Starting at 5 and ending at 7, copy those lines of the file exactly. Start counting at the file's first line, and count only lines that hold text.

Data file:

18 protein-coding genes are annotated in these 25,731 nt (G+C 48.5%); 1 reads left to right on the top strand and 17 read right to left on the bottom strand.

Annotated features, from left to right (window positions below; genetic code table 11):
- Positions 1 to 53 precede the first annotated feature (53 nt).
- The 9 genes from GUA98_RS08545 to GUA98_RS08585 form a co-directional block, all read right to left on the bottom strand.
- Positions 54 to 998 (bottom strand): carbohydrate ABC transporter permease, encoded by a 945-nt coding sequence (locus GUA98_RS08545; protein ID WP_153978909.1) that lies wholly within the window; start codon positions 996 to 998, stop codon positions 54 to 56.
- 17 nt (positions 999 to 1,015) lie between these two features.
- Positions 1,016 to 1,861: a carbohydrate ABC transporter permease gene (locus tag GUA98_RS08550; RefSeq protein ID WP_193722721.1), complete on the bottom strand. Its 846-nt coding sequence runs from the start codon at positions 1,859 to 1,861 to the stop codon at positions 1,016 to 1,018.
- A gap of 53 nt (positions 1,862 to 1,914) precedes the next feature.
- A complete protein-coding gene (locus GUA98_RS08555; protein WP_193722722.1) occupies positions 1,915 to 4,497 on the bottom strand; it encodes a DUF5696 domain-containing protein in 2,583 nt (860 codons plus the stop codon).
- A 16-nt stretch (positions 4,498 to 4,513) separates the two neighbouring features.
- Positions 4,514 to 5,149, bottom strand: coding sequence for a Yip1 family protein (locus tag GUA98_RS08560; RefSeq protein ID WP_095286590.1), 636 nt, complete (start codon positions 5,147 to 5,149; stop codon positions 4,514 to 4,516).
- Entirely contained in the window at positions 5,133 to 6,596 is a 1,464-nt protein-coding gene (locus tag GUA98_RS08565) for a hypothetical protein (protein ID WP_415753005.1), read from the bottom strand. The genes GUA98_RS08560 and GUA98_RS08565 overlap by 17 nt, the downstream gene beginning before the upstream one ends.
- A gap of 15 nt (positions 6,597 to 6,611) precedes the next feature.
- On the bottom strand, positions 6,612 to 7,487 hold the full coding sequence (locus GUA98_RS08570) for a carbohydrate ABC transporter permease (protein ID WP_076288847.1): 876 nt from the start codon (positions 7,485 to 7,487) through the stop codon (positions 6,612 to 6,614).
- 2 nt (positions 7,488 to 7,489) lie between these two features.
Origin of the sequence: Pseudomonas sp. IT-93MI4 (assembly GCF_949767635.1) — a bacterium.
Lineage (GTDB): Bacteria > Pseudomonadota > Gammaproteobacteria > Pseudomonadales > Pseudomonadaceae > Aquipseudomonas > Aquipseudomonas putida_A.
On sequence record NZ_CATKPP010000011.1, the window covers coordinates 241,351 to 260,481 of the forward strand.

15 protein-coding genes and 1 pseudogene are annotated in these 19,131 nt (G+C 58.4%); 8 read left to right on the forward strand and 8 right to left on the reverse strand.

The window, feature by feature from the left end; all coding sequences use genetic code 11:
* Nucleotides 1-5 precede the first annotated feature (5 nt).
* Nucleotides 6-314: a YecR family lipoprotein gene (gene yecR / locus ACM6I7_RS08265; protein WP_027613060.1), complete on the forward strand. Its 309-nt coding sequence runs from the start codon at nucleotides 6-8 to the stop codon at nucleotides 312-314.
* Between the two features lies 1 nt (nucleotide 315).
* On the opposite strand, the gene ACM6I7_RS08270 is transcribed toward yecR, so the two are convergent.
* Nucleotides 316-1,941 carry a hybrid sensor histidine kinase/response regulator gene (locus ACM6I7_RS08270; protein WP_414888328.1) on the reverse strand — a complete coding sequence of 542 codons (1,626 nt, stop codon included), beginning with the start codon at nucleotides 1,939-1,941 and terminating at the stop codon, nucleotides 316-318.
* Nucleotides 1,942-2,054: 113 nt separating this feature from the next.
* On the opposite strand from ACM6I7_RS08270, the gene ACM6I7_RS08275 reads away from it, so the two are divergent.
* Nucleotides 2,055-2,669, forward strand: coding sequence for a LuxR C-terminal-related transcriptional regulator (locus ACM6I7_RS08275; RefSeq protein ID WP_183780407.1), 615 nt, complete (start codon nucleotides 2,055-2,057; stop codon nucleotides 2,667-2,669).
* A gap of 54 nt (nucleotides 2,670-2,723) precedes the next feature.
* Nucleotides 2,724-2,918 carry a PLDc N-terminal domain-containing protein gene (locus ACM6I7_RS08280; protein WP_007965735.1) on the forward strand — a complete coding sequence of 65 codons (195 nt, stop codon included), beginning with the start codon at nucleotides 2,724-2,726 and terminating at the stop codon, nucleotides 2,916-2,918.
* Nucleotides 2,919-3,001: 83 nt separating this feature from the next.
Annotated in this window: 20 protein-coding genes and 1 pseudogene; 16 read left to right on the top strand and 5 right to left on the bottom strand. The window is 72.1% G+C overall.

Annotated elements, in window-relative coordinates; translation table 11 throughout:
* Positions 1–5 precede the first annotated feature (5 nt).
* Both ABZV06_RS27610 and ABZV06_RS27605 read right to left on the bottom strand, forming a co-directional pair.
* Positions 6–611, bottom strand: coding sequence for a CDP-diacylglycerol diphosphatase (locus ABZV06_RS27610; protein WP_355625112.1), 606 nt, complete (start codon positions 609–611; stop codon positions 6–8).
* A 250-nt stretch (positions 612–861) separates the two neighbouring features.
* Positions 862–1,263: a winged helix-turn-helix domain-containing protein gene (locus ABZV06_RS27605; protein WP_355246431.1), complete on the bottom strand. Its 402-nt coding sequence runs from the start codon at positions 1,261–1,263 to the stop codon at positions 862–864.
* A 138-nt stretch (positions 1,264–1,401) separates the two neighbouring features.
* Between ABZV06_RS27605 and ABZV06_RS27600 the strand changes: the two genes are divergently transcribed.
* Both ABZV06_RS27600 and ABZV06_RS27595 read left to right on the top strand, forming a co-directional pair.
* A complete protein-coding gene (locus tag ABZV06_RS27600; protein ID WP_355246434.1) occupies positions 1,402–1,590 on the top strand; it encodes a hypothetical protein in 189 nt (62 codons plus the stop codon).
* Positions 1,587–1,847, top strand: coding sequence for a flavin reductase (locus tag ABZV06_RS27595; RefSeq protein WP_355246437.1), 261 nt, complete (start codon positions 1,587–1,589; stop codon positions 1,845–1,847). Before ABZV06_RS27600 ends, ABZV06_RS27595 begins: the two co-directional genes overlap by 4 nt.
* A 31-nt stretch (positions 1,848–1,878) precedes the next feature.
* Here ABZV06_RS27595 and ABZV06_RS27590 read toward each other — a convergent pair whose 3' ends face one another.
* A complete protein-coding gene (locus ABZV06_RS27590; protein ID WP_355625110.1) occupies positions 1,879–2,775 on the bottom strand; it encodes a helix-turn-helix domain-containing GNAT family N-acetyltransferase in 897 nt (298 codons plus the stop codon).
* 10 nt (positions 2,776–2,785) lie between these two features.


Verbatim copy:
- Positions 54 to 998 (bottom strand): carbohydrate ABC transporter permease, encoded by a 945-nt coding sequence (locus GUA98_RS08545; protein ID WP_153978909.1) that lies wholly within the window; start codon positions 996 to 998, stop codon positions 54 to 56.
- 17 nt (positions 999 to 1,015) lie between these two features.
- Positions 1,016 to 1,861: a carbohydrate ABC transporter permease gene (locus tag GUA98_RS08550; RefSeq protein ID WP_193722721.1), complete on the bottom strand. Its 846-nt coding sequence runs from the start codon at positions 1,859 to 1,861 to the stop codon at positions 1,016 to 1,018.